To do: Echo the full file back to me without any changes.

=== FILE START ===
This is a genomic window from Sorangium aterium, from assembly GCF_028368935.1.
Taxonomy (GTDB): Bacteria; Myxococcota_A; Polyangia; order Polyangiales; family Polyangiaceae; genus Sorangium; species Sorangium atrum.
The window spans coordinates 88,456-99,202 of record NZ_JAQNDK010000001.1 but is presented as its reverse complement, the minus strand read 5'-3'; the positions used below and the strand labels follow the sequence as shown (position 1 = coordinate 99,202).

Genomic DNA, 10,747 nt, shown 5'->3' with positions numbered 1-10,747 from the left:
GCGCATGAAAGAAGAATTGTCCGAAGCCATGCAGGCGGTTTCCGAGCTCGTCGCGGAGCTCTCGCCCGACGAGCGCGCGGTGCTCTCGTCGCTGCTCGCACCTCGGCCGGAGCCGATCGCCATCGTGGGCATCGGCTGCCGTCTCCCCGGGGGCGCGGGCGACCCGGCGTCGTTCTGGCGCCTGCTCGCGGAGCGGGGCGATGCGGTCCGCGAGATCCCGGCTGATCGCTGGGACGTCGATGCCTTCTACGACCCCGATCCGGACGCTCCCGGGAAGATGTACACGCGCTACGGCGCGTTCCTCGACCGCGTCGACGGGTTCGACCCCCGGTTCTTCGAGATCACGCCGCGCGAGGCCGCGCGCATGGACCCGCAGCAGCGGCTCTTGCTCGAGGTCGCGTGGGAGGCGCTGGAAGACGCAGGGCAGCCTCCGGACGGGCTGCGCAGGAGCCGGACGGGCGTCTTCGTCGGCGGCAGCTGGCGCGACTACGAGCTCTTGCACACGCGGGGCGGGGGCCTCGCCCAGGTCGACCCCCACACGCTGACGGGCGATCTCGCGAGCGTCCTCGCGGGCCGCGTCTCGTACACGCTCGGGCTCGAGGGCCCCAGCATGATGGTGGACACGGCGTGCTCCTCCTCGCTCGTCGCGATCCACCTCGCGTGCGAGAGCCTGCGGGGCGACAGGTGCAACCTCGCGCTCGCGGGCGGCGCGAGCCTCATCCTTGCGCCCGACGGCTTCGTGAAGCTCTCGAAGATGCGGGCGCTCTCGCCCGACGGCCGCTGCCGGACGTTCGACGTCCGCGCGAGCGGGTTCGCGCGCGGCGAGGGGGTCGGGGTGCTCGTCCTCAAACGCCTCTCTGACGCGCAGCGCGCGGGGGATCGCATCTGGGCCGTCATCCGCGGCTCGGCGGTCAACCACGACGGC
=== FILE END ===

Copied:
This is a genomic window from Sorangium aterium, from assembly GCF_028368935.1.
Taxonomy (GTDB): Bacteria; Myxococcota_A; Polyangia; order Polyangiales; family Polyangiaceae; genus Sorangium; species Sorangium atrum.
The window spans coordinates 88,456-99,202 of record NZ_JAQNDK010000001.1 but is presented as its reverse complement, the minus strand read 5'-3'; the positions used below and the strand labels follow the sequence as shown (position 1 = coordinate 99,202).

Genomic DNA, 10,747 nt, shown 5'->3' with positions numbered 1-10,747 from the left:
GCGCATGAAAGAAGAATTGTCCGAAGCCATGCAGGCGGTTTCCGAGCTCGTCGCGGAGCTCTCGCCCGACGAGCGCGCGGTGCTCTCGTCGCTGCTCGCACCTCGGCCGGAGCCGATCGCCATCGTGGGCATCGGCTGCCGTCTCCCCGGGGGCGCGGGCGACCCGGCGTCGTTCTGGCGCCTGCTCGCGGAGCGGGGCGATGCGGTCCGCGAGATCCCGGCTGATCGCTGGGACGTCGATGCCTTCTACGACCCCGATCCGGACGCTCCCGGGAAGATGTACACGCGCTACGGCGCGTTCCTCGACCGCGTCGACGGGTTCGACCCCCGGTTCTTCGAGATCACGCCGCGCGAGGCCGCGCGCATGGACCCGCAGCAGCGGCTCTTGCTCGAGGTCGCGTGGGAGGCGCTGGAAGACGCAGGGCAGCCTCCGGACGGGCTGCGCAGGAGCCGGACGGGCGTCTTCGTCGGCGGCAGCTGGCGCGACTACGAGCTCTTGCACACGCGGGGCGGGGGCCTCGCCCAGGTCGACCCCCACACGCTGACGGGCGATCTCGCGAGCGTCCTCGCGGGCCGCGTCTCGTACACGCTCGGGCTCGAGGGCCCCAGCATGATGGTGGACACGGCGTGCTCCTCCTCGCTCGTCGCGATCCACCTCGCGTGCGAGAGCCTGCGGGGCGACAGGTGCAACCTCGCGCTCGCGGGCGGCGCGAGCCTCATCCTTGCGCCCGACGGCTTCGTGAAGCTCTCGAAGATGCGGGCGCTCTCGCCCGACGGCCGCTGCCGGACGTTCGACGTCCGCGCGAGCGGGTTCGCGCGCGGCGAGGGGGTCGGGGTGCTCGTCCTCAAACGCCTCTCTGACGCGCAGCGCGCGGGGGATCGCATCTGGGCCGTCATCCGCGGCTCGGCGGTCAACCACGACGGC